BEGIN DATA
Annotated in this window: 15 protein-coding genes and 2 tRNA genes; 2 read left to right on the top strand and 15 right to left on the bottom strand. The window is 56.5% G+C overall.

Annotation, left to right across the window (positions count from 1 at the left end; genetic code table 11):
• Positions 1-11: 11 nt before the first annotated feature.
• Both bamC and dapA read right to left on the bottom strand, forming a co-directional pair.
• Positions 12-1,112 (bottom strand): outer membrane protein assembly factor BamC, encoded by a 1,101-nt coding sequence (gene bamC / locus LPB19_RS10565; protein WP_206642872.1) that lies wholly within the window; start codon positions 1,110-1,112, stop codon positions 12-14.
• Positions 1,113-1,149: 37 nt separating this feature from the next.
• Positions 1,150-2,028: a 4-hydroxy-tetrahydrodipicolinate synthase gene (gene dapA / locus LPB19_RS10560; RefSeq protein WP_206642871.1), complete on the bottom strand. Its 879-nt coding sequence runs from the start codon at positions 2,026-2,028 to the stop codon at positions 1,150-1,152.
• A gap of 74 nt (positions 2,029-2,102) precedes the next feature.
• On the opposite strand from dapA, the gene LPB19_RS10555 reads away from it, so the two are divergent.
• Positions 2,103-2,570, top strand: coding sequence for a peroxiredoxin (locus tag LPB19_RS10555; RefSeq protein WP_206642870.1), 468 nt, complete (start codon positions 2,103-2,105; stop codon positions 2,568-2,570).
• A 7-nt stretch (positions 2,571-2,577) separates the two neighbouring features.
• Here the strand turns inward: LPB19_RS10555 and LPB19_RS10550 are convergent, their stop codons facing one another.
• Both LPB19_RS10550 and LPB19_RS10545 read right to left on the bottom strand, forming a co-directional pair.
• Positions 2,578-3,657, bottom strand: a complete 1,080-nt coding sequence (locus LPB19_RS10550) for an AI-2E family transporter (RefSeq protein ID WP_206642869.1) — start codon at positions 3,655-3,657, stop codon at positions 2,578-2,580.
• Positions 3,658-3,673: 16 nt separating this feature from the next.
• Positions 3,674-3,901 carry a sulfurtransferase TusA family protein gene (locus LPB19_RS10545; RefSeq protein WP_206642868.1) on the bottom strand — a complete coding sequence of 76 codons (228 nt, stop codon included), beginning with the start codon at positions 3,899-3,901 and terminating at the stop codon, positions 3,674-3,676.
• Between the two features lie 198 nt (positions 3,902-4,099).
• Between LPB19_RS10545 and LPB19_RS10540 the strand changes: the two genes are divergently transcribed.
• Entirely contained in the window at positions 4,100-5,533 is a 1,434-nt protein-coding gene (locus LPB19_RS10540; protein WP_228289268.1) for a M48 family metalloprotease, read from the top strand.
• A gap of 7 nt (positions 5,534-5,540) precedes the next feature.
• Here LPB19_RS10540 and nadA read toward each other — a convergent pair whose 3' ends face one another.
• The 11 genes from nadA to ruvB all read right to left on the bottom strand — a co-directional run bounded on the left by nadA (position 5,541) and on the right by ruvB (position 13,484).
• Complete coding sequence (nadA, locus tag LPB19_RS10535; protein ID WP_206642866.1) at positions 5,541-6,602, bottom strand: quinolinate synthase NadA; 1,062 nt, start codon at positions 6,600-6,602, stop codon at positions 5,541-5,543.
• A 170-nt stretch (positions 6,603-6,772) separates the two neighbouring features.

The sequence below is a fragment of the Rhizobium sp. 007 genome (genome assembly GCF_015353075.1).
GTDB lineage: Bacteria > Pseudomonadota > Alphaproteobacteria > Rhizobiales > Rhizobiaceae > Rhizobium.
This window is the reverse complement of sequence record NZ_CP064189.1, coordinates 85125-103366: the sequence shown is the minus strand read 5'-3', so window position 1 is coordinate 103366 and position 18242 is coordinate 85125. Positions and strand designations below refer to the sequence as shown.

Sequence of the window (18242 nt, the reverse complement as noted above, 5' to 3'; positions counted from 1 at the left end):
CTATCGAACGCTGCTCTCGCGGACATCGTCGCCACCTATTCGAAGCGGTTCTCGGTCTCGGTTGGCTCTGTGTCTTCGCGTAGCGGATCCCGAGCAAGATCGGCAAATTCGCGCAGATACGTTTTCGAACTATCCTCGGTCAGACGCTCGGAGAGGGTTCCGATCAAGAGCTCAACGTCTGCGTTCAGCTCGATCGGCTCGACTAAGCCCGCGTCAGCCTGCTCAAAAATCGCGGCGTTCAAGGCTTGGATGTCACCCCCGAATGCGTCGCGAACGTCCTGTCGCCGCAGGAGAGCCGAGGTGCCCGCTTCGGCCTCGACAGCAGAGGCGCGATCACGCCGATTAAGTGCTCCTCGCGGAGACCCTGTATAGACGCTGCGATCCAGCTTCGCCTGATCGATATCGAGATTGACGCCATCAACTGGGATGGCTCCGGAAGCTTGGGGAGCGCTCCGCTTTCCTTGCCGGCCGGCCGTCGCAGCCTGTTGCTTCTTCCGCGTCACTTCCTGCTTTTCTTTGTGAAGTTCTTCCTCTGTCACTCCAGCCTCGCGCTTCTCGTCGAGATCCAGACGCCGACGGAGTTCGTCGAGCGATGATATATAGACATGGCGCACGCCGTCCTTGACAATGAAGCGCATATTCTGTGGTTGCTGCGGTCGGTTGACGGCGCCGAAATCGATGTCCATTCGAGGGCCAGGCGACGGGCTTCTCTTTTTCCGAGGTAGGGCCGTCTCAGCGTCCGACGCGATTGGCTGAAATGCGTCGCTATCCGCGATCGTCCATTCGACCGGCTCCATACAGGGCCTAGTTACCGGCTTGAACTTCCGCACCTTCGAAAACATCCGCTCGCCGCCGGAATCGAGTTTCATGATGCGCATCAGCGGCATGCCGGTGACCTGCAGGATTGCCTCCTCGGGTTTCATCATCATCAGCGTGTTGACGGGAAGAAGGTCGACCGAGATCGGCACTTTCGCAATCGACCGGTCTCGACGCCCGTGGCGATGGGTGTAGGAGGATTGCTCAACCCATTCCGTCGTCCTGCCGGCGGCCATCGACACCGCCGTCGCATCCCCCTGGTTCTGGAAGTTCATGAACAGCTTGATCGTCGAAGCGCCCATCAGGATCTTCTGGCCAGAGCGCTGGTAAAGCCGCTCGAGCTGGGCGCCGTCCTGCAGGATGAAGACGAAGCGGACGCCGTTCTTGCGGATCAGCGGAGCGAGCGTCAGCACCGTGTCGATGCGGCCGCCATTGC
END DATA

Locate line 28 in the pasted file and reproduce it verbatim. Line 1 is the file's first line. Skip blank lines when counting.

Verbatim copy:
Sequence of the window (18242 nt, the reverse complement as noted above, 5' to 3'; positions counted from 1 at the left end):